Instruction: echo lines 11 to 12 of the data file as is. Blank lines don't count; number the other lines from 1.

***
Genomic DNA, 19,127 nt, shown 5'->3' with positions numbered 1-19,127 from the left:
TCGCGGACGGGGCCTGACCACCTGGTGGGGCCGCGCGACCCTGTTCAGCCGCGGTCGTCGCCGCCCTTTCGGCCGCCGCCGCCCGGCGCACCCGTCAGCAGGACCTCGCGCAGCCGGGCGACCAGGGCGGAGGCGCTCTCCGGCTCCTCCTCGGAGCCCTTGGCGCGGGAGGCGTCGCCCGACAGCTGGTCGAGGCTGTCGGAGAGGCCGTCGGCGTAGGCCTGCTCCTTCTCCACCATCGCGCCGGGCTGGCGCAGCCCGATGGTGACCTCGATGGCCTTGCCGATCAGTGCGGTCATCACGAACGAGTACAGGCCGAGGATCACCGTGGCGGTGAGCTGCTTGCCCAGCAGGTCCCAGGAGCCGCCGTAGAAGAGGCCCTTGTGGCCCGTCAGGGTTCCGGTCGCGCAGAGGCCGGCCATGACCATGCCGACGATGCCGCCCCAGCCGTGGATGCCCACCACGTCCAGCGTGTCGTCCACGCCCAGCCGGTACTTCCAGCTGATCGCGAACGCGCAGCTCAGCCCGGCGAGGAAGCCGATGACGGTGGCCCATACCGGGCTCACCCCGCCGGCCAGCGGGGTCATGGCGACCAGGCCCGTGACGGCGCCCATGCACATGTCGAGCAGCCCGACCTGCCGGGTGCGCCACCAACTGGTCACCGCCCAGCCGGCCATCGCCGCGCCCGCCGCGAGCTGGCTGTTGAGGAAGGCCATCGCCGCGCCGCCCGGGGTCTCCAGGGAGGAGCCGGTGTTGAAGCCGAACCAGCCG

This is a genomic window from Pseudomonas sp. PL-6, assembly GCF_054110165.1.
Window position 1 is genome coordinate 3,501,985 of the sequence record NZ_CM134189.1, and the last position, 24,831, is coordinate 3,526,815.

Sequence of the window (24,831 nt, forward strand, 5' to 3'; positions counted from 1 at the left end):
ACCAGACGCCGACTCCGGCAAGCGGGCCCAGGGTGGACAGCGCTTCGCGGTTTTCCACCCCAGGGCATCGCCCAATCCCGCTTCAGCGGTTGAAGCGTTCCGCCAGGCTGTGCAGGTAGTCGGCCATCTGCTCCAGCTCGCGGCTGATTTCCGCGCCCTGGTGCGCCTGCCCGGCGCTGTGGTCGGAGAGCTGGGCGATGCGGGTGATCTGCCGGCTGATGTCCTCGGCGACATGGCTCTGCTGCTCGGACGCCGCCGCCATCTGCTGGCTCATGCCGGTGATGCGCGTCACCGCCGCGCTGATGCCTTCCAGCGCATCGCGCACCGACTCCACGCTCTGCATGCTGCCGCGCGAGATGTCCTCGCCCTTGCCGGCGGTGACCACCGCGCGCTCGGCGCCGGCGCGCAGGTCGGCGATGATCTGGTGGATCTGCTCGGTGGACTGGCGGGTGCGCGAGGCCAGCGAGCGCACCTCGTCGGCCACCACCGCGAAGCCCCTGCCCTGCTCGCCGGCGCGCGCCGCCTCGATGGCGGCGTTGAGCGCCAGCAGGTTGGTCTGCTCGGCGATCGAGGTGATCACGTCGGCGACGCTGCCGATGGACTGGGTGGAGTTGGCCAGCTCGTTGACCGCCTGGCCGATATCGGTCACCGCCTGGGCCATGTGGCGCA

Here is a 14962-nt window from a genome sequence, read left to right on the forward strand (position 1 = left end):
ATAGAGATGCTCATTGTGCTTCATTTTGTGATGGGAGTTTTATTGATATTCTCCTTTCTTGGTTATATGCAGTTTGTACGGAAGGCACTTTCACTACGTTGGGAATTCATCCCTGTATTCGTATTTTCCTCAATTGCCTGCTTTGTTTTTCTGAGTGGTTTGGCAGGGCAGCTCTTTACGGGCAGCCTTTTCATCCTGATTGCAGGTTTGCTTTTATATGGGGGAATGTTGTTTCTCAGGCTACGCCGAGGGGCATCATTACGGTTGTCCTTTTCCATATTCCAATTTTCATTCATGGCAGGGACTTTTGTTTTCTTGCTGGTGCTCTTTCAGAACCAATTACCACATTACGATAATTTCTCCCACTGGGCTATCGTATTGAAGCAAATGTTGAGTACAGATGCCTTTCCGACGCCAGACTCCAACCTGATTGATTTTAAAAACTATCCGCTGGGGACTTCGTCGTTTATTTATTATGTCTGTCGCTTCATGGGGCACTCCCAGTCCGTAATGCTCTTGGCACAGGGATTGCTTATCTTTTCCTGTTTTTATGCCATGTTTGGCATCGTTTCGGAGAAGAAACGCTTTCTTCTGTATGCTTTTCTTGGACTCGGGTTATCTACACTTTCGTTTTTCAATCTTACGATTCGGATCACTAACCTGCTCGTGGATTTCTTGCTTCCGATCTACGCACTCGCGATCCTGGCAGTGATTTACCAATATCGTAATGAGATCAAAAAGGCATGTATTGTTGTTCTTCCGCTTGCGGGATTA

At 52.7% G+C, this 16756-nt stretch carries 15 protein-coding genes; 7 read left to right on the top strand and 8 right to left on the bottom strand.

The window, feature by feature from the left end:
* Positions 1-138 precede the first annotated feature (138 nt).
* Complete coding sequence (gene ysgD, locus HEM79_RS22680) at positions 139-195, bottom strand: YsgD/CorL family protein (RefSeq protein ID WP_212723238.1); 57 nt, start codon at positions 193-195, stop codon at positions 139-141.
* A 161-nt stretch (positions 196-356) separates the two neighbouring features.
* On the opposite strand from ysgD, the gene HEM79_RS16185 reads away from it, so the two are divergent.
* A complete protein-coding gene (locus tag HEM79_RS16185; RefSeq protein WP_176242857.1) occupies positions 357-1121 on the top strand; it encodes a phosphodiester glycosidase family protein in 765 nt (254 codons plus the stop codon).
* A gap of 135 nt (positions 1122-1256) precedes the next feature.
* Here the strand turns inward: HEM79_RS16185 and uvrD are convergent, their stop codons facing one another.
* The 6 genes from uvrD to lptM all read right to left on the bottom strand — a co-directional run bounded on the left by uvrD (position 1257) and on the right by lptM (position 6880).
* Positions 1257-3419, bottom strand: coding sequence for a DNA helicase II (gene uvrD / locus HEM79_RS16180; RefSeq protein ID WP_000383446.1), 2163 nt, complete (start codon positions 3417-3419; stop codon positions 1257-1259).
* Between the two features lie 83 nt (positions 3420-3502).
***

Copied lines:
* Positions 1-138 precede the first annotated feature (138 nt).
* Complete coding sequence (gene ysgD, locus HEM79_RS22680) at positions 139-195, bottom strand: YsgD/CorL family protein (RefSeq protein ID WP_212723238.1); 57 nt, start codon at positions 193-195, stop codon at positions 139-141.